Introduction physical setting or environment in which a firm delivers its services interacts with customers is known as physical evidence.
It involves commodities that support service performance and facilitates communication involved in services.
It also has an important role in or improving consumer’s perception regarding service quality; physical evidence is that part of service mix which enables the customers to make appropriate decision or judgment regarding the firm.
For example, when a customer walks into a restaurant, he expects a decent ambiance, good food, and a certain level of hygiene to be maintained.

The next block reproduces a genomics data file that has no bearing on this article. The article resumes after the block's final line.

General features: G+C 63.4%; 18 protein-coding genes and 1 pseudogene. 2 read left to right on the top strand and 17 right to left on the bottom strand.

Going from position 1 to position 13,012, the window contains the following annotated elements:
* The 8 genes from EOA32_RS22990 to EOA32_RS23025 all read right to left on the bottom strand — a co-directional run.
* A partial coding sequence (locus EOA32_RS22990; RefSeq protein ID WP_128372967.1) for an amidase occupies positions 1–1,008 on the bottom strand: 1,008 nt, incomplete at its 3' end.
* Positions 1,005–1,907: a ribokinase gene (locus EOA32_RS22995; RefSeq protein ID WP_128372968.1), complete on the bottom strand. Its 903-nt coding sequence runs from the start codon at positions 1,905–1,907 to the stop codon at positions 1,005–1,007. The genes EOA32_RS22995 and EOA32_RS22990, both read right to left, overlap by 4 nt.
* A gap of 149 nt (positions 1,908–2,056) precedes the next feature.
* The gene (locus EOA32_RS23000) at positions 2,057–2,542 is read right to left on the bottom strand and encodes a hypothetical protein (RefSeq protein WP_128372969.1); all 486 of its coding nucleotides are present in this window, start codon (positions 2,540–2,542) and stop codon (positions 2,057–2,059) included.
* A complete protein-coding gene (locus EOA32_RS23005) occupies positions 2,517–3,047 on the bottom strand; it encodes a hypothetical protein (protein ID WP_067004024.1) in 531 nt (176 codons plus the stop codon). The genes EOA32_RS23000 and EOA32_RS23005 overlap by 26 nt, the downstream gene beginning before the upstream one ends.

Similarly, travelers in the business class of an airplane expect luxury features like greater leg space and comfort.
Physical evidence can also be understood as that part of an organization that is exposed or physically exhibited to the customers.
This includes components like the service outlet, interior & exterior designs, and various tangible components (machinery, furniture, service vans, signage, stationery, communication pamphlets, guidelines and certifications, service providers, employees, etc.).
The physical evidence basically gives proof to the consumer about the quality of service that he is buying. It also assists in enhancing the service performance both on the side of customers and service providers.
The inherent nature of services is intangible, and physical evidence plays a major role in evaluating the efficiency and utility of the services.